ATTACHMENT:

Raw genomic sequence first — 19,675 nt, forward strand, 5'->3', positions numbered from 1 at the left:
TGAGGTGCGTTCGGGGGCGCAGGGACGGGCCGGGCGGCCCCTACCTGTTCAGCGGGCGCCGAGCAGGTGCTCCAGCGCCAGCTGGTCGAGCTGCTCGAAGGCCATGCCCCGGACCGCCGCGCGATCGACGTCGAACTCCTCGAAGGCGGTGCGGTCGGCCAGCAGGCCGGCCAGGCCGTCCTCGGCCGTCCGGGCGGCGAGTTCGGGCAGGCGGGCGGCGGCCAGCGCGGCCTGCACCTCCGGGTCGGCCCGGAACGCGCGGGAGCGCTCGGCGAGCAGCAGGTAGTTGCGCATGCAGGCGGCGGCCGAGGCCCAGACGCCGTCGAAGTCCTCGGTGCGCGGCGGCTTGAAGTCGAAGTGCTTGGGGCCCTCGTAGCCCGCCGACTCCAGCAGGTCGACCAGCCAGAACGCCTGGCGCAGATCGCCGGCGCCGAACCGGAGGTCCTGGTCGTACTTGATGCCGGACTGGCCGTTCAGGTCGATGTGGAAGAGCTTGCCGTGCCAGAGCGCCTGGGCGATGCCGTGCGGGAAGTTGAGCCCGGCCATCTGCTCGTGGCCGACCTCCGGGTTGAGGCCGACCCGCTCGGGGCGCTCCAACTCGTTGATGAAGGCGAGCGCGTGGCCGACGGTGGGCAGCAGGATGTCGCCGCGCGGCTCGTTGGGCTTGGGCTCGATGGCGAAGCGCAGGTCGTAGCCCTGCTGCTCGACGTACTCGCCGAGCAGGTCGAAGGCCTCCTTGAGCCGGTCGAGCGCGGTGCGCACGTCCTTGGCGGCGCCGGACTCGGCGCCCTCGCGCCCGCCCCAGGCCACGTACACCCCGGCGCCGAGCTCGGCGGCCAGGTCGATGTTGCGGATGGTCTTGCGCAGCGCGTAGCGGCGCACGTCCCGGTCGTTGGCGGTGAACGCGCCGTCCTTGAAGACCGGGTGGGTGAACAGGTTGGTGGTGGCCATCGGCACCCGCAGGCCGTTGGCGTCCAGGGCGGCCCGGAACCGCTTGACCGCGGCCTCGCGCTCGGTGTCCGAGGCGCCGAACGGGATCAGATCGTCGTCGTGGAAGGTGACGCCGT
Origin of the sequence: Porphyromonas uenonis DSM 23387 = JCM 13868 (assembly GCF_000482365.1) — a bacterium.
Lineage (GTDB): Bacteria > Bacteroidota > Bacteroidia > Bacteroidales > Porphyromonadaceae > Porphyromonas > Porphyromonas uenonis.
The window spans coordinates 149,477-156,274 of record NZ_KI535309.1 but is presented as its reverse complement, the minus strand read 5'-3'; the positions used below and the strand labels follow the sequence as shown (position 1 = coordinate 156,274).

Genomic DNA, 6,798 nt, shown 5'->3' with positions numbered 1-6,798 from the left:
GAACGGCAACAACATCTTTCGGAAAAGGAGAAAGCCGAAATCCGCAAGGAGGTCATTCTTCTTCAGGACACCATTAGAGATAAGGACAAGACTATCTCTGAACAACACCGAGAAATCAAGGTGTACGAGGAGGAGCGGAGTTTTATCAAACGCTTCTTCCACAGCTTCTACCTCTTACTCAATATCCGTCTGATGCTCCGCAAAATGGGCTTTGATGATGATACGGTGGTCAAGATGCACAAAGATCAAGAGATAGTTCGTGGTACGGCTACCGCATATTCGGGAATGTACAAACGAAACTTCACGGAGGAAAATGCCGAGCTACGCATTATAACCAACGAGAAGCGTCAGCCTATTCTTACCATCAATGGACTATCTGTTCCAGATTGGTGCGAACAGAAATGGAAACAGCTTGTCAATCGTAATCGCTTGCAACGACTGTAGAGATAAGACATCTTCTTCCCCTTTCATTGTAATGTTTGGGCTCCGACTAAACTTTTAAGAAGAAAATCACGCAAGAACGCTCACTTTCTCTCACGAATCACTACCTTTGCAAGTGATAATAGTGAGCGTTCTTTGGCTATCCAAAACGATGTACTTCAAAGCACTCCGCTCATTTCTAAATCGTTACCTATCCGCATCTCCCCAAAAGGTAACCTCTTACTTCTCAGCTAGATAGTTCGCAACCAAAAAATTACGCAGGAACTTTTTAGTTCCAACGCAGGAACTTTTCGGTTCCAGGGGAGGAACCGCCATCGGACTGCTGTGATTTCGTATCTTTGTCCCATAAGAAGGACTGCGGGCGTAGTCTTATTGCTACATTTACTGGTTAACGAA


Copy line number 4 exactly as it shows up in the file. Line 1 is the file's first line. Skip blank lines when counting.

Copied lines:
Lineage (GTDB): Bacteria > Bacteroidota > Bacteroidia > Bacteroidales > Porphyromonadaceae > Porphyromonas > Porphyromonas uenonis.